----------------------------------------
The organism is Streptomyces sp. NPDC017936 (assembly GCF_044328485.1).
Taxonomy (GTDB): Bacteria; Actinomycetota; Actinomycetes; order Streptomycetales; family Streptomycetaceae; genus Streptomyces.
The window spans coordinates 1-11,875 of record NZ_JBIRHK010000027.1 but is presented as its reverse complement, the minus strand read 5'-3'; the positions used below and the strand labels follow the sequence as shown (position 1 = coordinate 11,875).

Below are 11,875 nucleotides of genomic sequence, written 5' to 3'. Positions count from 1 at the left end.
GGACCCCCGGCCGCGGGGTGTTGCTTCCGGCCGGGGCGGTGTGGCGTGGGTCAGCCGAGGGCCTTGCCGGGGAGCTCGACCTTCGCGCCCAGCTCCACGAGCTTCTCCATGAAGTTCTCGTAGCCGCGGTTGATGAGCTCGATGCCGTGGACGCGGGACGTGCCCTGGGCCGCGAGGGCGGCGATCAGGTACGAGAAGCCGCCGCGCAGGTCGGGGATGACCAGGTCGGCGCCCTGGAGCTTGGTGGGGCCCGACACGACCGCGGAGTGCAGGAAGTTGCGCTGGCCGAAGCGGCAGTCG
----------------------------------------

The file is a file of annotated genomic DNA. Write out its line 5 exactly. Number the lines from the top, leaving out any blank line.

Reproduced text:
GGACCCCCGGCCGCGGGGTGTTGCTTCCGGCCGGGGCGGTGTGGCGTGGGTCAGCCGAGGGCCTTGCCGGGGAGCTCGACCTTCGCGCCCAGCTCCACGAGCTTCTCCATGAAGTTCTCGTAGCCGCGGTTGATGAGCTCGATGCCGTGGACGCGGGACGTGCCCTGGGCCGCGAGGGCGGCGATCAGGTACGAGAAGCCGCCGCGCAGGTCGGGGATGACCAGGTCGGCGCCCTGGAGCTTGGTGGGGCCCGACACGACCGCGGAGTGCAGGAAGTTGCGCTGGCCGAAGCGGCAGTCG